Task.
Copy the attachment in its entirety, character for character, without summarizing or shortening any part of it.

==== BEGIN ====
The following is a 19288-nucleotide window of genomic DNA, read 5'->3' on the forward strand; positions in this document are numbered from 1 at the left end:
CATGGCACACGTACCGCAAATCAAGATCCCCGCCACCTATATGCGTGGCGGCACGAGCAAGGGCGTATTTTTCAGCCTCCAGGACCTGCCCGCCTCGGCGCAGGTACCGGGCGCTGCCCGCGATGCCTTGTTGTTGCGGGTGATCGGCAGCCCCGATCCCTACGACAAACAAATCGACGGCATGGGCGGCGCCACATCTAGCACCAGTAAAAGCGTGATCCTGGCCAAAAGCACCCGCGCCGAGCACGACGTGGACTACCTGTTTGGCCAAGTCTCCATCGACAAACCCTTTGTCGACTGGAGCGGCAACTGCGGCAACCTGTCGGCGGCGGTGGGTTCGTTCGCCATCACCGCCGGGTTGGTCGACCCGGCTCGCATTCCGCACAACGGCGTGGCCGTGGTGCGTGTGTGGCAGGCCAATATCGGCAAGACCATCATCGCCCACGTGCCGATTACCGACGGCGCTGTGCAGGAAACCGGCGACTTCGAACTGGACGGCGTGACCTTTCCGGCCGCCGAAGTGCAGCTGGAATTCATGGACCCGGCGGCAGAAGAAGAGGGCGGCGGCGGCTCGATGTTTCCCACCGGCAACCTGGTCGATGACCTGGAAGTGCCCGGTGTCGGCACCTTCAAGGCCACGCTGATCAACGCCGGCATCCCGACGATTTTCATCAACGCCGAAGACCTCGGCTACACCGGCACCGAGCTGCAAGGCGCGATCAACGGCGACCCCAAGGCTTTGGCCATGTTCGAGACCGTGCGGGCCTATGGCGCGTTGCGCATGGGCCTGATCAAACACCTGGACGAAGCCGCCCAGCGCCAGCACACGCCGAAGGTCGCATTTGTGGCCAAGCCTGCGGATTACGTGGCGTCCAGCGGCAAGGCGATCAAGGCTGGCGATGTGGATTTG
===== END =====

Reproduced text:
The following is a 19288-nucleotide window of genomic DNA, read 5'->3' on the forward strand; positions in this document are numbered from 1 at the left end:
CATGGCACACGTACCGCAAATCAAGATCCCCGCCACCTATATGCGTGGCGGCACGAGCAAGGGCGTATTTTTCAGCCTCCAGGACCTGCCCGCCTCGGCGCAGGTACCGGGCGCTGCCCGCGATGCCTTGTTGTTGCGGGTGATCGGCAGCCCCGATCCCTACGACAAACAAATCGACGGCATGGGCGGCGCCACATCTAGCACCAGTAAAAGCGTGATCCTGGCCAAAAGCACCCGCGCCGAGCACGACGTGGACTACCTGTTTGGCCAAGTCTCCATCGACAAACCCTTTGTCGACTGGAGCGGCAACTGCGGCAACCTGTCGGCGGCGGTGGGTTCGTTCGCCATCACCGCCGGGTTGGTCGACCCGGCTCGCATTCCGCACAACGGCGTGGCCGTGGTGCGTGTGTGGCAGGCCAATATCGGCAAGACCATCATCGCCCACGTGCCGATTACCGACGGCGCTGTGCAGGAAACCGGCGACTTCGAACTGGACGGCGTGACCTTTCCGGCCGCCGAAGTGCAGCTGGAATTCATGGACCCGGCGGCAGAAGAAGAGGGCGGCGGCGGCTCGATGTTTCCCACCGGCAACCTGGTCGATGACCTGGAAGTGCCCGGTGTCGGCACCTTCAAGGCCACGCTGATCAACGCCGGCATCCCGACGATTTTCATCAACGCCGAAGACCTCGGCTACACCGGCACCGAGCTGCAAGGCGCGATCAACGGCGACCCCAAGGCTTTGGCCATGTTCGAGACCGTGCGGGCCTATGGCGCGTTGCGCATGGGCCTGATCAAACACCTGGACGAAGCCGCCCAGCGCCAGCACACGCCGAAGGTCGCATTTGTGGCCAAGCCTGCGGATTACGTGGCGTCCAGCGGCAAGGCGATCAAGGCTGGCGATGTGGATTTG